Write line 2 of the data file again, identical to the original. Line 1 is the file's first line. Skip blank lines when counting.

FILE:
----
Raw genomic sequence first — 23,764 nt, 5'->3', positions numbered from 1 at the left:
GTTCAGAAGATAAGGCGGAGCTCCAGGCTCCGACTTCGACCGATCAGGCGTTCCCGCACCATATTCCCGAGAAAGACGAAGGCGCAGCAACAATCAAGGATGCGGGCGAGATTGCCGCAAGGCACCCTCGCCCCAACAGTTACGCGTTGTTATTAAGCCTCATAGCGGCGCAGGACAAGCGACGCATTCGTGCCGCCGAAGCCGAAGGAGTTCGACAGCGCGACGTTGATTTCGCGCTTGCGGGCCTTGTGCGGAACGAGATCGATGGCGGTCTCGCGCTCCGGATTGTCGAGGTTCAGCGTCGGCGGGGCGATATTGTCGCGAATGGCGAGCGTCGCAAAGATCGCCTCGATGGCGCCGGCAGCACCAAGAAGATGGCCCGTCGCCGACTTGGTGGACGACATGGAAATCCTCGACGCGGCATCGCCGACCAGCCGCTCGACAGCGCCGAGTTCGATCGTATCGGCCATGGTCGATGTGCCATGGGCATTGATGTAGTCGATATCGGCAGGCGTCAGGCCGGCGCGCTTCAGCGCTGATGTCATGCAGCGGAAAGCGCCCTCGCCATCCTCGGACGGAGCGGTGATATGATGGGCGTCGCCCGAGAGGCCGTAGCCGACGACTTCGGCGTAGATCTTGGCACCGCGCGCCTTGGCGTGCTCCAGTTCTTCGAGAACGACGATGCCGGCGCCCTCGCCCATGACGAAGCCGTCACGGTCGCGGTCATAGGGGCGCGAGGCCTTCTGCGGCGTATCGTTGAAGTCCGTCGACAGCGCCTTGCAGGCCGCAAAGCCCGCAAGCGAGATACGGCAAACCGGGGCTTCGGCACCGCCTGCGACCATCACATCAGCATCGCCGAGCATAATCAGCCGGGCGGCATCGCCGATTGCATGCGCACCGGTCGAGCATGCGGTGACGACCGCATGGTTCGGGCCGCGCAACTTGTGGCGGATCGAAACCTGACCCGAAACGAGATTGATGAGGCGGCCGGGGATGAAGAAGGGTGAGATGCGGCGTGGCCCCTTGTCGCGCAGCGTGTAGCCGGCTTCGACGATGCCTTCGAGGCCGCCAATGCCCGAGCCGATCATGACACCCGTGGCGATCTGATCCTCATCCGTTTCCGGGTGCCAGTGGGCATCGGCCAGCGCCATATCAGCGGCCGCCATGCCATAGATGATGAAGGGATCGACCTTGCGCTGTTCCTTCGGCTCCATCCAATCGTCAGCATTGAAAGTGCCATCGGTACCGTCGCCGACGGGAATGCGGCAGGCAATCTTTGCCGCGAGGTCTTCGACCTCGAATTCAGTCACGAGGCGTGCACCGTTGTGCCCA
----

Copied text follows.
GTTCAGAAGATAAGGCGGAGCTCCAGGCTCCGACTTCGACCGATCAGGCGTTCCCGCACCATATTCCCGAGAAAGACGAAGGCGCAGCAACAATCAAGGATGCGGGCGAGATTGCCGCAAGGCACCCTCGCCCCAACAGTTACGCGTTGTTATTAAGCCTCATAGCGGCGCAGGACAAGCGACGCATTCGTGCCGCCGAAGCCGAAGGAGTTCGACAGCGCGACGTTGATTTCGCGCTTGCGGGCCTTGTGCGGAACGAGATCGATGGCGGTCTCGCGCTCCGGATTGTCGAGGTTCAGCGTCGGCGGGGCGATATTGTCGCGAATGGCGAGCGTCGCAAAGATCGCCTCGATGGCGCCGGCAGCACCAAGAAGATGGCCCGTCGCCGACTTGGTGGACGACATGGAAATCCTCGACGCGGCATCGCCGACCAGCCGCTCGACAGCGCCGAGTTCGATCGTATCGGCCATGGTCGATGTGCCATGGGCATTGATGTAGTCGATATCGGCAGGCGTCAGGCCGGCGCGCTTCAGCGCTGATGTCATGCAGCGGAAAGCGCCCTCGCCATCCTCGGACGGAGCGGTGATATGATGGGCGTCGCCCGAGAGGCCGTAGCCGACGACTTCGGCGTAGATCTTGGCACCGCGCGCCTTGGCGTGCTCCAGTTCTTCGAGAACGACGATGCCGGCGCCCTCGCCCATGACGAAGCCGTCACGGTCGCGGTCATAGGGGCGCGAGGCCTTCTGCGGCGTATCGTTGAAGTCCGTCGACAGCGCCTTGCAGGCCGCAAAGCCCGCAAGCGAGATACGGCAAACCGGGGCTTCGGCACCGCCTGCGACCATCACATCAGCATCGCCGAGCATAATCAGCCGGGCGGCATCGCCGATTGCATGCGCACCGGTCGAGCATGCGGTGACGACCGCATGGTTCGGGCCGCGCAACTTGTGGCGGATCGAAACCTGACCCGAAACGAGATTGATGAGGCGGCCGGGGATGAAGAAGGGTGAGATGCGGCGTGGCCCCTTGTCGCGCAGCGTGTAGCCGGCTTCGACGATGCCTTCGAGGCCGCCAATGCCCGAGCCGATCATGACACCCGTGGCGATCTGATCCTCATCCGTTTCCGGGTGCCAGTGGGCATCGGCCAGCGCCATATCAGCGGCCGCCATGCCATAGATGATGAAGGGATCGACCTTGCGCTGTTCCTTCGGCTCCATCCAATCGTCAGCATTGAAAGTGCCATCGGTACCGTCGCCGACGGGAATGCGGCAGGCAATCTTTGCCGCGAGGTCTTCGACCTCGAATTCAGTCACGAGGCGTGCACCGTTGTGCCCA